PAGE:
Page last updated at 11:41 GMT, Friday, 4 December 2009

TUV 'won't take action' over Knight petition

Torrens Knight was released early due to the Good Friday Agreement
Torrens Knight was released early under the Good Friday Agreement

TUV leader Jim Allister has said no action will be taken against a party member who organised a petition in support of a convicted murderer.

Trevor Collins collected signatures in support of Torrens Knight, who was convicted of the Greysteel massacre.

Knight was released early under the Good Friday Agreement, but was sent back to jail after he was convicted of assaulting two sisters in Coleraine.

Jim Allister said he did not support Mr Collins, but would not suspend him.

"The TUV is not associated with or involved in promoting the release of Torrens Knight," he said.

"I believe Mr Collins has acted in a misguided fashion, and I've made that claim to him.

"But let's keep our feet on the ground here.

"There are people released from jail who were convicted of crimes in which people died and today they sit in our government."

Mr Collins, a businessman from Garvagh, had been collecting signatures seeking the release of Greysteel murderer Torrens Knight.

Knight served seven years for taking part in the Greysteel massacre in 1993 and for killing four workmen in Castlerock earlier the same year.

He never was a real bad person, but the Troubles in Northern Ireland provoked many a young man to do things that they wouldn't have done in normal circumstances
Trevor Collins

His licence was suspended by Secretary of State Shaun Woodward who said Knight's convictions for assault and disorderly behaviour demonstrated that he had "breached the terms of his life licence" and presented "a risk to the safety of others".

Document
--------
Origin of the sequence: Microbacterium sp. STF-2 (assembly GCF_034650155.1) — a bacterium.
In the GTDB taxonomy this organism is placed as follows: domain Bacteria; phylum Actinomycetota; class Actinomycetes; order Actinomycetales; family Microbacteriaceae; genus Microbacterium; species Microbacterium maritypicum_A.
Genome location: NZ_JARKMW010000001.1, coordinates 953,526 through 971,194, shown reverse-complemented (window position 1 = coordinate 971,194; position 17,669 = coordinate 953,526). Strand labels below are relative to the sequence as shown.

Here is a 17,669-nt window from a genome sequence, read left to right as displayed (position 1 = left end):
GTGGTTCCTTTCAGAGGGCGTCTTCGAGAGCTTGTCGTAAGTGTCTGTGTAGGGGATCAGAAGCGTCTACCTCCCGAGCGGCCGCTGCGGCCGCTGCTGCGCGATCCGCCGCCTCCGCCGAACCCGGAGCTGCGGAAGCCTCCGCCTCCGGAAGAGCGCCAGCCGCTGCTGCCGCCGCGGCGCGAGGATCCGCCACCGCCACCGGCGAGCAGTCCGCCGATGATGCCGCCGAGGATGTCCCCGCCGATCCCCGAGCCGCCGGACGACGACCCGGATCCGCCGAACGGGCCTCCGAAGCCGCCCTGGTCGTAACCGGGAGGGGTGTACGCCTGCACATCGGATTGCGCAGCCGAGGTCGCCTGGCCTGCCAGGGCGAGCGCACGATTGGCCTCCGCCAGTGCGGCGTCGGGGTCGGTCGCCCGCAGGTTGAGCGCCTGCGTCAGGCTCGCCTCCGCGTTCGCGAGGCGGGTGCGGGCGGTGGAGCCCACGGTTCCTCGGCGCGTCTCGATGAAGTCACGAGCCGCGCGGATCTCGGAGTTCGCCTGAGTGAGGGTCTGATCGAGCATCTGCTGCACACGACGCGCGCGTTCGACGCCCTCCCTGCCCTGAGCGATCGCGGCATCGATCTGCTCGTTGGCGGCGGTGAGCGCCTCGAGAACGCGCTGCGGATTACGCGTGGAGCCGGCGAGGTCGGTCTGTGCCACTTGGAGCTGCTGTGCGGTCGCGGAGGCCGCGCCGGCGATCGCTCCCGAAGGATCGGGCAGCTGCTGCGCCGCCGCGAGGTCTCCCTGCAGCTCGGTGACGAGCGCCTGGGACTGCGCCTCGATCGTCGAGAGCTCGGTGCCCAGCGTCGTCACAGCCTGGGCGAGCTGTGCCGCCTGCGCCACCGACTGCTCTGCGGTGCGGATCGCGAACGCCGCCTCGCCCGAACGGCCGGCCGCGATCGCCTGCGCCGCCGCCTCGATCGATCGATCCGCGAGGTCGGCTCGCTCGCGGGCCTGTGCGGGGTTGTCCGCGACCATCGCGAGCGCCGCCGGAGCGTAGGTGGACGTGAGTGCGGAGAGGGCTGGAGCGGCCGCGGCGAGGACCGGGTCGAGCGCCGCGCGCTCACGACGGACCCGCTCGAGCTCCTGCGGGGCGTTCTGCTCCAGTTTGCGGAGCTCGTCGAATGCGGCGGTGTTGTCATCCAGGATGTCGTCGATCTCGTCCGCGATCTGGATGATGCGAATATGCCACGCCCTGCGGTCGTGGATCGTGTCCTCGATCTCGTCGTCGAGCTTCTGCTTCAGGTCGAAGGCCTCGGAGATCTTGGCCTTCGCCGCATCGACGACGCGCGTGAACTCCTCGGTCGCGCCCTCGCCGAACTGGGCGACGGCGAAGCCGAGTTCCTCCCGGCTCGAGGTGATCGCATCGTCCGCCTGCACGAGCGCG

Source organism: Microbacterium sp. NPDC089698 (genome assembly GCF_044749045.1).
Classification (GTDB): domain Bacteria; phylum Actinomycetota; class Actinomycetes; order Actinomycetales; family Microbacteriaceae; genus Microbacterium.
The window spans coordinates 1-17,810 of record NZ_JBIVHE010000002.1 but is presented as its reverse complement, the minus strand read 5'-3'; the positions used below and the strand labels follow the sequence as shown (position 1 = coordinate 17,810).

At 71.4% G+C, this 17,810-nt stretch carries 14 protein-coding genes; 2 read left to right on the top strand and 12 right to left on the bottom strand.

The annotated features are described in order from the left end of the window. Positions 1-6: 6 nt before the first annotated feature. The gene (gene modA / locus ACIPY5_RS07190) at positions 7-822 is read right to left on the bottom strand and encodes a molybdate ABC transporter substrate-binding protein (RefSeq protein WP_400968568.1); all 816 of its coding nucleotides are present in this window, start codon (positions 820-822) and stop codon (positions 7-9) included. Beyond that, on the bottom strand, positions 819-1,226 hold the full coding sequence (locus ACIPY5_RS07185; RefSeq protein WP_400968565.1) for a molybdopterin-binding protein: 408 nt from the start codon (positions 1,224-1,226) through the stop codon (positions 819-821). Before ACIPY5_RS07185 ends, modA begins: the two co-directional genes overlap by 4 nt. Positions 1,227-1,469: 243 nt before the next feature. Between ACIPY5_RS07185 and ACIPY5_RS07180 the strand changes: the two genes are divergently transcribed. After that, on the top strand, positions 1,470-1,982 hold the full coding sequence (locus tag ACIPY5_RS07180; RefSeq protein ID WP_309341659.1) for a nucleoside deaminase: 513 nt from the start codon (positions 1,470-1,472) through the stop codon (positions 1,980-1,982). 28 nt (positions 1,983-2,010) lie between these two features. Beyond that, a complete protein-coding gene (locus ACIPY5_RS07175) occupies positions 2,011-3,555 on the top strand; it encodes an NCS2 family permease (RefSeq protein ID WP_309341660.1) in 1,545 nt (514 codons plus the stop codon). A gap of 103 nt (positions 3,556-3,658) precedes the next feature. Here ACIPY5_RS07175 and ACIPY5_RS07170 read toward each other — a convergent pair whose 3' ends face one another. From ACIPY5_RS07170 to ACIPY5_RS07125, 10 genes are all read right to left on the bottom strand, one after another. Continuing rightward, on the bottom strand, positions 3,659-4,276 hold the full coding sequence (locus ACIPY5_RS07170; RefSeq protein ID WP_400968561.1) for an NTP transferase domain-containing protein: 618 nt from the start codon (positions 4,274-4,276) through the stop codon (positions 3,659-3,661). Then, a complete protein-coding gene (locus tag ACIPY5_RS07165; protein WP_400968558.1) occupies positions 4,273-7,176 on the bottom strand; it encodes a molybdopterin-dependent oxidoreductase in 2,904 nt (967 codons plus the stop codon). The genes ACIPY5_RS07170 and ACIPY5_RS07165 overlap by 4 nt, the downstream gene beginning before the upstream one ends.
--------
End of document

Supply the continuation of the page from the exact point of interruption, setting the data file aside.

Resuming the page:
Sentence Review Commissioners will now determine if the early release licence granted to Knight in July 2000 should be revoked.

Mr Collins said while he did not condone the murders carried out by Knight, he did not think he should be made to serve his full sentence.

"I did not agree with what happened in Greysteel or Castlerock, but from he was released I know this man has changed," he said.

"He never was a real bad person, but the Troubles in Northern Ireland provoked many a young man to do things that they wouldn't have done in normal circumstances."

TUV leader Mr Allister said he had not been asked to sign the petition. A spokesman for the party said there were no plans to revoke Mr Collins' membership.

SDLP assembly member John Dallat said he was disgusted by the petition.

"While I note that the TUV has distanced itself from the petition, I would have thought that they would throw the organiser, Trevor Collins, out of the party if they really believe so strongly that all early release prisoners should be behind bars," he said.

"No one should be in any doubt that the only place for Knight is back in jail where he does not constitute a danger to the public."

Halloween murders

Eight people were shot dead when the UFF opened fire inside the Rising Sun bar in the County Londonderry village of Greysteel at Halloween 1993.

One of the gunmen shouted "trick or treat" before opening fire on customers.

In 2005, another of the Greysteel killers, Stephen Irwin, who had also been released early under the terms of the Good Friday Agreement, was convicted of slashing a football supporter with a knife during an Irish Cup Final football match.

He was returned to prison and his licence was revoked.



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